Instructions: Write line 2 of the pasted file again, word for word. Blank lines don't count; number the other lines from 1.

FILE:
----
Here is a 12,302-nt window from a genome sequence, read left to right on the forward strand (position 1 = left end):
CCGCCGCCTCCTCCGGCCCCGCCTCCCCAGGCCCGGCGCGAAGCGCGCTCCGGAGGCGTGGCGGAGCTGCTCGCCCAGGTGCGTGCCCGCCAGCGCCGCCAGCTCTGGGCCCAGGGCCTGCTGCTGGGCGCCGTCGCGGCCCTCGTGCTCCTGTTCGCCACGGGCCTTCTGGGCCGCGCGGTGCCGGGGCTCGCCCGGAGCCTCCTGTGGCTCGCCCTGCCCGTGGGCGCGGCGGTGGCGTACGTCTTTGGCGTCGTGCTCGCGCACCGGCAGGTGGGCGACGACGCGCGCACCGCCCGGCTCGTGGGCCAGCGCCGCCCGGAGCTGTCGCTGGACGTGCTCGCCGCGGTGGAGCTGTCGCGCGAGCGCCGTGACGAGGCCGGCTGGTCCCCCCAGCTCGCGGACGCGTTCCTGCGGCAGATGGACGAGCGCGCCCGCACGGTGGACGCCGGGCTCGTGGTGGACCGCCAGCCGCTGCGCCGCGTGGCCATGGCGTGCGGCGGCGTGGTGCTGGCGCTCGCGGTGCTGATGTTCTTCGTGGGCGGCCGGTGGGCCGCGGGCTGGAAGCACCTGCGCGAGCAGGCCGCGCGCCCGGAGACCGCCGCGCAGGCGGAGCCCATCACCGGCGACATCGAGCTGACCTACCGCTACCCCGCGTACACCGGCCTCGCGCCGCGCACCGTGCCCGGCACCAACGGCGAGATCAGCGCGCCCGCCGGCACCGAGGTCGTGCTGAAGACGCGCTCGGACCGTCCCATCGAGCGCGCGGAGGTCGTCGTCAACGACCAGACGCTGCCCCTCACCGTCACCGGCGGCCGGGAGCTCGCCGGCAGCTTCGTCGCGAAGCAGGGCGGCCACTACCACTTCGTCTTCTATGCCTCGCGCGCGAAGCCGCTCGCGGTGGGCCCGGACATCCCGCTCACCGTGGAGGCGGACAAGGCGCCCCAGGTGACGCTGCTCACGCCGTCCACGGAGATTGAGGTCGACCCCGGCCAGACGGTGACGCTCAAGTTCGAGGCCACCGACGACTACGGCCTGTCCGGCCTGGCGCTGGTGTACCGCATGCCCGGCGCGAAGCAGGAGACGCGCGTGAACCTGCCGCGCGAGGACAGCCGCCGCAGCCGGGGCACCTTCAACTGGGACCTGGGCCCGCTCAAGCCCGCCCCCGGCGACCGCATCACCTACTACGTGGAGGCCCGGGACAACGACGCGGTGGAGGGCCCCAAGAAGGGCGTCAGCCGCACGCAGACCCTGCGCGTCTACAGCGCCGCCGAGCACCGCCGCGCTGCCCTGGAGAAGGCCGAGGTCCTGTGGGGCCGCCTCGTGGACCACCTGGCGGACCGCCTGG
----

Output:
CCGCCGCCTCCTCCGGCCCCGCCTCCCCAGGCCCGGCGCGAAGCGCGCTCCGGAGGCGTGGCGGAGCTGCTCGCCCAGGTGCGTGCCCGCCAGCGCCGCCAGCTCTGGGCCCAGGGCCTGCTGCTGGGCGCCGTCGCGGCCCTCGTGCTCCTGTTCGCCACGGGCCTTCTGGGCCGCGCGGTGCCGGGGCTCGCCCGGAGCCTCCTGTGGCTCGCCCTGCCCGTGGGCGCGGCGGTGGCGTACGTCTTTGGCGTCGTGCTCGCGCACCGGCAGGTGGGCGACGACGCGCGCACCGCCCGGCTCGTGGGCCAGCGCCGCCCGGAGCTGTCGCTGGACGTGCTCGCCGCGGTGGAGCTGTCGCGCGAGCGCCGTGACGAGGCCGGCTGGTCCCCCCAGCTCGCGGACGCGTTCCTGCGGCAGATGGACGAGCGCGCCCGCACGGTGGACGCCGGGCTCGTGGTGGACCGCCAGCCGCTGCGCCGCGTGGCCATGGCGTGCGGCGGCGTGGTGCTGGCGCTCGCGGTGCTGATGTTCTTCGTGGGCGGCCGGTGGGCCGCGGGCTGGAAGCACCTGCGCGAGCAGGCCGCGCGCCCGGAGACCGCCGCGCAGGCGGAGCCCATCACCGGCGACATCGAGCTGACCTACCGCTACCCCGCGTACACCGGCCTCGCGCCGCGCACCGTGCCCGGCACCAACGGCGAGATCAGCGCGCCCGCCGGCACCGAGGTCGTGCTGAAGACGCGCTCGGACCGTCCCATCGAGCGCGCGGAGGTCGTCGTCAACGACCAGACGCTGCCCCTCACCGTCACCGGCGGCCGGGAGCTCGCCGGCAGCTTCGTCGCGAAGCAGGGCGGCCACTACCACTTCGTCTTCTATGCCTCGCGCGCGAAGCCGCTCGCGGTGGGCCCGGACATCCCGCTCACCGTGGAGGCGGACAAGGCGCCCCAGGTGACGCTGCTCACGCCGTCCACGGAGATTGAGGTCGACCCCGGCCAGACGGTGACGCTCAAGTTCGAGGCCACCGACGACTACGGCCTGTCCGGCCTGGCGCTGGTGTACCGCATGCCCGGCGCGAAGCAGGAGACGCGCGTGAACCTGCCGCGCGAGGACAGCCGCCGCAGCCGGGGCACCTTCAACTGGGACCTGGGCCCGCTCAAGCCCGCCCCCGGCGACCGCATCACCTACTACGTGGAGGCCCGGGACAACGACGCGGTGGAGGGCCCCAAGAAGGGCGTCAGCCGCACGCAGACCCTGCGCGTCTACAGCGCCGCCGAGCACCGCCGCGCTGCCCTGGAGAAGGCCGAGGTCCTGTGGGGCCGCCTCGTGGACCACCTGGCGGACCGCCTGG